That said, the paper clip method is great (as is the Clover Wonder Clip variation that I keep seeing from other quilters). I just use glue to avoid carrying around more small pieces when I’m stitching on the go. :)

  8. Mary says:

    I love doing hexies! I’m on my third project! I like to use hand quilting thread to baste and to sew them together. I fine the little heavier thread is easier to use and doesn’t knot as easily.
    Very good instructions and pictures!

  9. Rachel Henderson says:

    Hello, I am English and belong to a group making a quilt. We use 2 stiff card hexagons, one slightly larger than the other to allow for the folded-over edge. The larger hex is used to cut out the fabric and the smaller one for the papers. Scrap computer paper is ideal for those.
    I have just started quilting at the age of 70. I’m not going to be producing intricate quilts, but I do enjoy it and get lots of inspiration from Favequilts.

  10. Diane U says:

    OMG, I am getting ready to start to learn English Paper Piecing when I came across your blog with tutorials. They are great! Your photos and instructions are so detailed.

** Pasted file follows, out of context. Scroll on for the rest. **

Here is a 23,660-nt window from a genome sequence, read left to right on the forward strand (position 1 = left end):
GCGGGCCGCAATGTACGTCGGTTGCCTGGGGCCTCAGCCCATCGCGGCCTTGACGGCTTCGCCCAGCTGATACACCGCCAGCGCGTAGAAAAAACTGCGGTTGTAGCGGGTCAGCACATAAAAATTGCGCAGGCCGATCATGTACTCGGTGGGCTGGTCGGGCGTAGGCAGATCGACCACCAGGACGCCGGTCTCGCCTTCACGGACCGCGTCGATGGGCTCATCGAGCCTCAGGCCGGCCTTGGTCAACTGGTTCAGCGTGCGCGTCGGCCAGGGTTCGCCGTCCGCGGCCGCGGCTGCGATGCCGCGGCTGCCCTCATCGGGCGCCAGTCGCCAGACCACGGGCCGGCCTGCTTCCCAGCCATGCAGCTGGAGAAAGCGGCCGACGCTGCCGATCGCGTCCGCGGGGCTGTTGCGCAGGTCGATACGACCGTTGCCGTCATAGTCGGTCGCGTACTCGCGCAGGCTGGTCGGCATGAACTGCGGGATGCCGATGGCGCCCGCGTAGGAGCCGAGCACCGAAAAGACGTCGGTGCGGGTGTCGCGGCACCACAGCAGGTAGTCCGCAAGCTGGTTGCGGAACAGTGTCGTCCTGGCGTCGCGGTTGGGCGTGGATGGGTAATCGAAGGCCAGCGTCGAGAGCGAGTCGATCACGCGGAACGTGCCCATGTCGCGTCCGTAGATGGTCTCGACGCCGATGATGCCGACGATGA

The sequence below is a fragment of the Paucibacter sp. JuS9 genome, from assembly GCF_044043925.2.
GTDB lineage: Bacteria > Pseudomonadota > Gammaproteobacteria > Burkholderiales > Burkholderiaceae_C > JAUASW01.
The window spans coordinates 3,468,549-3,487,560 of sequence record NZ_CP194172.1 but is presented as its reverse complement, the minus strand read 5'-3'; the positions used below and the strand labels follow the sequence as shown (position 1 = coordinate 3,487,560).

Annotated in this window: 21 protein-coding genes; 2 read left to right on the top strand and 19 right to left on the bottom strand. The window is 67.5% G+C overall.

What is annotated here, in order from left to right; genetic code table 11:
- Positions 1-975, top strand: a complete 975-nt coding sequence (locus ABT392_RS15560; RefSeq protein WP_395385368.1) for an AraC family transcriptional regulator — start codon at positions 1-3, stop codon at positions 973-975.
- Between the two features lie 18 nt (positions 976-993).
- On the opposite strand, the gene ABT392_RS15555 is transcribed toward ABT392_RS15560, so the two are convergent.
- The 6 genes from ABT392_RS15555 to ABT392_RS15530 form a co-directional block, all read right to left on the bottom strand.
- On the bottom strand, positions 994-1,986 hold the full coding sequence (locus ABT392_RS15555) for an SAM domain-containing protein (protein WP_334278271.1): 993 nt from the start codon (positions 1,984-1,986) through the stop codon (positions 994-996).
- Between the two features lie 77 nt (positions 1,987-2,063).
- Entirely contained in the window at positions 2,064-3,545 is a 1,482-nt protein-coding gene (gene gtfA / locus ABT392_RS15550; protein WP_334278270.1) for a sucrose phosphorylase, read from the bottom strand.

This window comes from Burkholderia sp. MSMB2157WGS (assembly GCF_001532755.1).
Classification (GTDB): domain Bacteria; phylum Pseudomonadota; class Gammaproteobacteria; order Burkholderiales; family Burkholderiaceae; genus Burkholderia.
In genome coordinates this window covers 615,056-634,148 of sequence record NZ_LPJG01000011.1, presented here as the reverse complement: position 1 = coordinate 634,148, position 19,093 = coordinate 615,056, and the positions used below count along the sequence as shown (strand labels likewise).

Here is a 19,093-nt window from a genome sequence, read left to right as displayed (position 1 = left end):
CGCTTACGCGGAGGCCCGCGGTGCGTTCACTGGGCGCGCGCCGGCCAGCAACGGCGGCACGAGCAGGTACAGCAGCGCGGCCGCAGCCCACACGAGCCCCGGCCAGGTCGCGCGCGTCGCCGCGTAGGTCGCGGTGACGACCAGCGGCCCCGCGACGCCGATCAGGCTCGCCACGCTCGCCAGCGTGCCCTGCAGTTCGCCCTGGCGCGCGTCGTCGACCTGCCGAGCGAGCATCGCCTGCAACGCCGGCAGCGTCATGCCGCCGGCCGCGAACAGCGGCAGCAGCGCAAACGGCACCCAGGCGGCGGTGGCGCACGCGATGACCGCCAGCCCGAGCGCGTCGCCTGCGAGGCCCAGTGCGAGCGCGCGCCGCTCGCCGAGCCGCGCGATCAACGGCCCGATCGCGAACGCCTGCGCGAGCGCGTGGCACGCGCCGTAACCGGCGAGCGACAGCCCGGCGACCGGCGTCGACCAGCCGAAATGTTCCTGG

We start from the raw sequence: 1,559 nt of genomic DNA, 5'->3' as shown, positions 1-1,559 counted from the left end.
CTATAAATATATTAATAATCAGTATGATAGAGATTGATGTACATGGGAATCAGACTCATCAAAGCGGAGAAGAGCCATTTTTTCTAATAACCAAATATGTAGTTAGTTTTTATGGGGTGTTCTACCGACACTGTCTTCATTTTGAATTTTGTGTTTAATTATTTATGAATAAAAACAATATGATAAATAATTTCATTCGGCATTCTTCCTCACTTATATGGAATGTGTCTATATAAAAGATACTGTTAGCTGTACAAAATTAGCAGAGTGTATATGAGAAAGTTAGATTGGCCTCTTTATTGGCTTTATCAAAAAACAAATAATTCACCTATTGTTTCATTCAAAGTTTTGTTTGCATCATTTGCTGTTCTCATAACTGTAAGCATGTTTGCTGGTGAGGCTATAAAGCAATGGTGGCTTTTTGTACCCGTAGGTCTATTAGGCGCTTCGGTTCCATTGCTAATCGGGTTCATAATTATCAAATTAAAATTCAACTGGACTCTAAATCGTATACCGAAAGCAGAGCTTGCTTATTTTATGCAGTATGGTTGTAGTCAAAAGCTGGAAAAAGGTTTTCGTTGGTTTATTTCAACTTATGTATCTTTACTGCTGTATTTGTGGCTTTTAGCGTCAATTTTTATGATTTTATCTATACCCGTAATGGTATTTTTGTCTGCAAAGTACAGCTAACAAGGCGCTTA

Last night, I use my Cricut to cut out TONS of 3/4″ and 1″ hexagons for EPP. I can’t wait to get started! Thanks so much for your explanations and inspiration!

  11. Ainslie says:

    I just knew there had to be a away around stitching the paper and fabric together and then spending an eternity unpicking the basting stitches at the end! Thank you so much! Now I will use the extra time (next time) on other projects! Cheers.

  12. Carrie says:

    Have you tried using only glue? No thread? I did a hexie swap with some online friends and one friend made hers with no thread, just glue. They are very crisp and sharp. May be the hexie of the future?

    • I like cardstock because it holds up so nicely when I reuse the same templates for multiple projects. (In the technique I demonstrate in this tutorial, I don’t sew through the template at all, so the sturdiness of the cardstock isn’t a hinderance.) That said, if I’m making hexies that are much larger than the size shown here, I do sew through the templates, so then I find paper to be more ideal.

  13. Eva Courtemanche says:

    Hello, I started a grandmother’s flower garden over 22 years ago, when I first started quilting, and my sister showed me how to cut the hexies and just sew them together, using a 1/4 ” seam allowance. I put it away for years, but pulled it out awhile back. I just finished it, all hand quilted, and it’s really nice. I must say, at the time, I never thought of paper piecing, but can see the advantage of doing so. Beautiful work!!!

  14. Sally Tarbox says:

    Thanks so much for your helpful advice on paper piecing! I’m in my 50s, have made several quilts by hand – even made small item of hexagons- but have never understood the piecing idea till now. I always wondered how on earth you’d tear out hundreds of papers from finished quilt (or would you leave them in and rustle every time you moved in bed?!) Now I see how it’s done! Thanks again.